This Is Why Being “Moderate” and “Middle-of-the-Road” Is A Position Doomed To Failure — Reagan Quotes — Part 2

 

Pastel Reagan

It’s an interesting complaint from the, so-called, “moderate” Republicans.  It’s why I’m not a Republican, rather a Conservative.  “Democrat” and “Republican” are parties.  Liberal and Conservative are ways of life.  I’m often faced with the notion that the GOP should be more accepting – more open – more middle-of-the-road.  It’s perplexing to me really.

This quote from Ronald Reagan is direct and clear.  Pick a side.  Stand firm.  Don’t waiver — but, do it with a smile and a welcoming nature.  Here’s a classic example of what I mean.

I don’t generally do the topic of abortion on my shows unless the news of the day dictates it.  I think it’s a cop-out topic utilized by lazy hosts.  “Abortion, for or against?  Call 1-800-Blah Blah.”  What I learned is, for the most part, I’m never going to change your mind and you’re not gonna change mine.  I am vehemently against abortion as a form of birth control.  The only time I’m okay with the idea of aborting a child is when the mother’s life is truly at risk.  I think if someone told me I had the choice between living or dying or my child living or dying — I would choose to let my child live.  But, when there’s a risk of me dying — I should get to make the choice.  Otherwise, no abortion.  When this topic needs to be broached, I’ll always get a call from someone who says something to the effect of, “Pags, you and I agree on 99 percent of the issues, BUT — I am completely against abortion but FOR the woman having the right to choose.”  Huh?  Say what?  That’s actually not possible.  

Think about it, as a conservative guy, I’m firm in my beliefs.  I’m completely against gay marriage, period.  I’m completely for the death penalty, period.  I’m completely for lower taxes, period.  I’m completely against large, over-controlling-over-powering government — and I’m against abortion.  Those are bold, solid, bright positions.  There’s no “but, ifs” there.  To say you’re against abortion but, for the right for a woman to choose — you’re saying you’re for abortion.  That usually leads to an exclamation, “No way!  Not true! Don’t put words in my mouth!”  Think about it.  What are the choices involved in the right to choose?  You can choose to NOT abort or to ABORT.  For you to say you think a woman should have that right, you’re saying you support those who choose to kill the baby.  That’s a bold statement — but, at least you know where I stand.  You cannot have it both ways.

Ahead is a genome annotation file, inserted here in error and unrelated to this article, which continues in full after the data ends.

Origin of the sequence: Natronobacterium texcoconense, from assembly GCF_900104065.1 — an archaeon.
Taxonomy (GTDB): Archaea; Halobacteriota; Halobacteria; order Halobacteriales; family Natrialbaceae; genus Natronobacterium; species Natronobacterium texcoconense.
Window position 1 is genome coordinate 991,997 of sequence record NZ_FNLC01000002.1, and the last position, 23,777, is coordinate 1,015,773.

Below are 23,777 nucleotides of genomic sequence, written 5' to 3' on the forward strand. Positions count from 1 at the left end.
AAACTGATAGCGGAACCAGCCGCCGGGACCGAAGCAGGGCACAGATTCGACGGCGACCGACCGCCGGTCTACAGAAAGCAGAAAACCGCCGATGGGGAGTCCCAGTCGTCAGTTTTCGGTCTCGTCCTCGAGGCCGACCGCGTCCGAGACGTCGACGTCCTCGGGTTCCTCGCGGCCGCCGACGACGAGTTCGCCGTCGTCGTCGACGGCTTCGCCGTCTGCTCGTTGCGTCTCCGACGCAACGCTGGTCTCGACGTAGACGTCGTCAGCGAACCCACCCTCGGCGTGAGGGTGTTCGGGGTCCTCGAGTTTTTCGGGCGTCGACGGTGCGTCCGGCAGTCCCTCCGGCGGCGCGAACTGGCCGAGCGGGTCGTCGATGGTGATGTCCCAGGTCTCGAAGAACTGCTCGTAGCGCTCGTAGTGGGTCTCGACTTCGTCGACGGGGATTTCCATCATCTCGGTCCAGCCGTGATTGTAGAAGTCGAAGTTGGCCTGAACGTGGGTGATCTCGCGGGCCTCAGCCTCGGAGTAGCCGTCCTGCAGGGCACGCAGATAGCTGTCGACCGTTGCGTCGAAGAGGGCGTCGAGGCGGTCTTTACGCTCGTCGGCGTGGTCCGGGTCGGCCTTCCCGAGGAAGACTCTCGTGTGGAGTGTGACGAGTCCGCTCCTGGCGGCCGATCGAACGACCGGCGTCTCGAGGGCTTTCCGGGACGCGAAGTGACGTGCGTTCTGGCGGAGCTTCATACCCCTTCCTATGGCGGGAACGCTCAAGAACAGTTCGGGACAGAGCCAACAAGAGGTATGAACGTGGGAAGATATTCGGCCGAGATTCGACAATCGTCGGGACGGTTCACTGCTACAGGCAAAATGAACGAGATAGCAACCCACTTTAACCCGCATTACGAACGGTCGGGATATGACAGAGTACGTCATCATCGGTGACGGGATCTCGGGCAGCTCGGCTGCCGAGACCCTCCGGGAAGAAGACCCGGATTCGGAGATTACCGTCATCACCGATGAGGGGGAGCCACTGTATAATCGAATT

Similarly, if you say, “I’m completely against higher taxes, unless it goes to pay for more food for the hungry.”  Umm, what?  That means you’re not completely against higher taxes.  I am completely against higher taxes.  As I write this, I’m actively railing against a nearly half-billion dollar bond issue in my local school district.  I’m a firm believer that if there’s a need, a community will rise up and find a way to fulfill it.  I don’t trust nor want government to administer to all of our needs.  I think it takes our incentive away to go out and get it ourselves.  If there’s a shortfall in how much food is available for the hungry, donate to the food bank.  If there aren’t enough beds for the homeless, donate money or a bed to the local shelter.  If there isn’t enough money at the local school to house the children, ask the parents to step up and foot the bill for a portable or two.  This is how it used to be.  Today, we sit back and watch the government siphon more and more of our money in the form of taxes and watch them build palaces to education and give every child a laptop or iPad.  I’m against that.  And, am not afraid to say it.  Even in the face of the chants, “it’s for the children.”  

Case and point: recently Senator Ted Cruz of Texas spoke for nearly 22 hours on the Senate floor to raise awareness of the problems with the Affordable Care Act (Obamacare).  It was a way for him to fulfill a promise he’d made to the voters of Texas should he win the election.  He did, and followed through.  He took a stand.  Whether you agree with him or not – that’s what he did.  He boldly stood there in the face of the majority in that house who called him “radical, extreme, extremist,” and more.  But, he didn’t waiver.  Some did, however.

It was expected that those from the opposing party and even the media would excoriate Cruz for this brash act.  How dare he?  He’s grandstanding!  He’s doing it for attention.  He let that all roll off of his back.  But, what may have not been expected is how his colleagues — fellow Republicans would flock to the other side with the opposing view.  Long-seated Arizona Senator John McCain even went as far as to call what Cruz did “insulting.”  He took Cruz out of context and let him have it.  What McCain and others did in not only NOT supporting Cruz but, coming out against him, is set the party — and the values we thought it held —  back generations.  We need a return to real beliefs, real backbone, and less compromise.

Before you walk away from this thinking I’m intolerant or insensitive, I’m not.  I don’t want people to be persecuted nor prosecuted for having a different value system than I.  I just don’t want them setting policy.  The Conservative sensibility is the most like our value system.  And, it’s incredibly welcoming, tolerant, accepting and firm.  If you don’t get how all of that can coexist — then you need to reexamine why you’re so wishy washy on your own beliefs.

Thoughts?

 

Pags